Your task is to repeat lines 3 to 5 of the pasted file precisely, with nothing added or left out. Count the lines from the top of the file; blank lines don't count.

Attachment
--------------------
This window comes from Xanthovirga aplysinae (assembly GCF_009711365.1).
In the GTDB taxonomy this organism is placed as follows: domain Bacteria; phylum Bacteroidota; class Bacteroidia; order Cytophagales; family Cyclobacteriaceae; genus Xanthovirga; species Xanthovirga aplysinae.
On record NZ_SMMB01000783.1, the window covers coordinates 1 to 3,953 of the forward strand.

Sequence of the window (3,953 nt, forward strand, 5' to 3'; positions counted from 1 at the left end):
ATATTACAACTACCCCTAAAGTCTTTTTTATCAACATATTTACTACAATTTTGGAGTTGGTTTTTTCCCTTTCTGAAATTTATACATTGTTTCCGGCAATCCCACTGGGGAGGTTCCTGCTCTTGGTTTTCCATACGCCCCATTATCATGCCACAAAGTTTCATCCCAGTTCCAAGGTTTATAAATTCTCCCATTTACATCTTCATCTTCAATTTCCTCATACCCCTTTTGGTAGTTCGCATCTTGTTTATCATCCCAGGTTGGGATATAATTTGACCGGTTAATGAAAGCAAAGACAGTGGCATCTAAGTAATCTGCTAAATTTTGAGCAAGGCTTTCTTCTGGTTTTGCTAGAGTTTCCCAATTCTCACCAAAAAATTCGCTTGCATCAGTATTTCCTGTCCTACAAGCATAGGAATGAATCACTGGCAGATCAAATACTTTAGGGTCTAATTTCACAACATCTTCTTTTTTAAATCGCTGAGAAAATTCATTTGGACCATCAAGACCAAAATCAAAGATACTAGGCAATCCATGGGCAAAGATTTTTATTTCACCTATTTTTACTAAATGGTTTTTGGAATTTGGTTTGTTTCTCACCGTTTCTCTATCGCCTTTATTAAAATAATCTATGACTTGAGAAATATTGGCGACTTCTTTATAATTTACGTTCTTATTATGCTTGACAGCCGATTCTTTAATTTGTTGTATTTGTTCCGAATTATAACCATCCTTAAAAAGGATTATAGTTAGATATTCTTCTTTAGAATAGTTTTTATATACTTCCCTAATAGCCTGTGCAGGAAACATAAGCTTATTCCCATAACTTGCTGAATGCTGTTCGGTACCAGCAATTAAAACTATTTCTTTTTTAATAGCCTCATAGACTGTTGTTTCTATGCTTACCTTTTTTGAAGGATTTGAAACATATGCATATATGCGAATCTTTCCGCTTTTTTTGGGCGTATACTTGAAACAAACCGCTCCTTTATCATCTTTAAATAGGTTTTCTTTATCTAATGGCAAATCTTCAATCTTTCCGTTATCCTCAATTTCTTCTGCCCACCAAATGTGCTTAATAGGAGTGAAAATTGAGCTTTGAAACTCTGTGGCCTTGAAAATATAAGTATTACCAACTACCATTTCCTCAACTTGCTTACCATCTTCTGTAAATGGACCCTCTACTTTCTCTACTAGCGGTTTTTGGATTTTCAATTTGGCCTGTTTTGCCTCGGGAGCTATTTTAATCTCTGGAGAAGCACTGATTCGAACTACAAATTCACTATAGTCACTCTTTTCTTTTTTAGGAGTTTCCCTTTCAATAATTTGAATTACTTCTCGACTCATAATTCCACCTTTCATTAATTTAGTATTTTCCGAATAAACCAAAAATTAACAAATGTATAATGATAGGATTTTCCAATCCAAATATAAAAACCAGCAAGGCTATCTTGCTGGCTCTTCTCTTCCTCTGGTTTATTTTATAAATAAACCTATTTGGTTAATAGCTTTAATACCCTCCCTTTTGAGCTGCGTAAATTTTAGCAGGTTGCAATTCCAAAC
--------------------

On record NZ_SMMB01000783.1, the window covers coordinates 1 to 3,953 of the forward strand.

Sequence of the window (3,953 nt, forward strand, 5' to 3'; positions counted from 1 at the left end):
ATATTACAACTACCCCTAAAGTCTTTTTTATCAACATATTTACTACAATTTTGGAGTTGGTTTTTTCCCTTTCTGAAATTTATACATTGTTTCCGGCAATCCCACTGGGGAGGTTCCTGCTCTTGGTTTTCCATACGCCCCATTATCATGCCACAAAGTTTCATCCCAGTTCCAAGGTTTATAAATTCTCCCATTTACATCTTCATCTTCAATTTCCTCATACCCCTTTTGGTAGTTCGCATCTTGTTTATCATCCCAGGTTGGGATATAATTTGACCGGTTAATGAAAGCAAAGACAGTGGCATCTAAGTAATCTGCTAAATTTTGAGCAAGGCTTTCTTCTGGTTTTGCTAGAGTTTCCCAATTCTCACCAAAAAATTCGCTTGCATCAGTATTTCCTGTCCTACAAGCATAGGAATGAATCACTGGCAGATCAAATACTTTAGGGTCTAATTTCACAACATCTTCTTTTTTAAATCGCTGAGAAAATTCATTTGGACCATCAAGACCAAAATCAAAGATACTAGGCAATCCATGGGCAAAGATTTTTATTTCACCTATTTTTACTAAATGGTTTTTGGAATTTGGTTTGTTTCTCACCGTTTCTCTATCGCCTTTATTAAAATAATCTATGACTTGAGAAATATTGGCGACTTCTTTATAATTTACGTTCTTATTATGCTTGACAGCCGATTCTTTAATTTGTTGTATTTGTTCCGAATTATAACCATCCTTAAAAAGGATTATAGTTAGATATTCTTCTTTAGAATAGTTTTTATATACTTCCCTAATAGCCTGTGCAGGAAACATAAGCTTATTCCCATAACTTGCTGAATGCTGTTCGGTACCAGCAATTAAAACTATTTCTTTTTTAATAGCCTCATAGACTGTTGTTTCTATGCTTACCTTTTTTGAAGGATTTGAAACATATGCATATATGCGAATCTTTCCGCTTTTTTTGGGCGTATACTTGAAACAAACCGCTCCTTTATCATCTTTAAATAGGTTTTCTTTATCTAATGGCAAATCTTCAATCTTTCCGTTATCCTCAATTTCTTCTGCCCACCAAATGTGCTTAATAGGAGTGAAAATTGAGCTTTGAAACTCTGTGGCCTTGAAAATATAAGTATTACCAACTACCATTTCCTCAACTTGCTTACCATCTTCTGTAAATGGACCCTCTACTTTCTCTACTAGCGGTTTTTGGATTTTCAATTTGGCCTGTTTTGCCTCGGGAGCTATTTTAATCTCTGGAGAAGCACTGATTCGAACTACAAATTCACTATAGTCACTCTTTTCTTTTTTAGGAGTTTCCCTTTCAATAATTTGAATTACTTCTCGACTCATAATTCCACCTTTCATTAATTTAGTATTTTCCGAATAAACCAAAAATTAACAAATGTATAATGATAGGATTTTCCAATCCAAATATAAAAACCAGCAAGGCTATCTTGCTGGCTCTTCTCTTCCTCTGGTTTATTTTATAAATAAACCTATTTGGTTAATAGCTTTAATACCCTCCCTTTTGAGCTGCGTAAATTTTAGCAGGTTGCAATTCCAAAC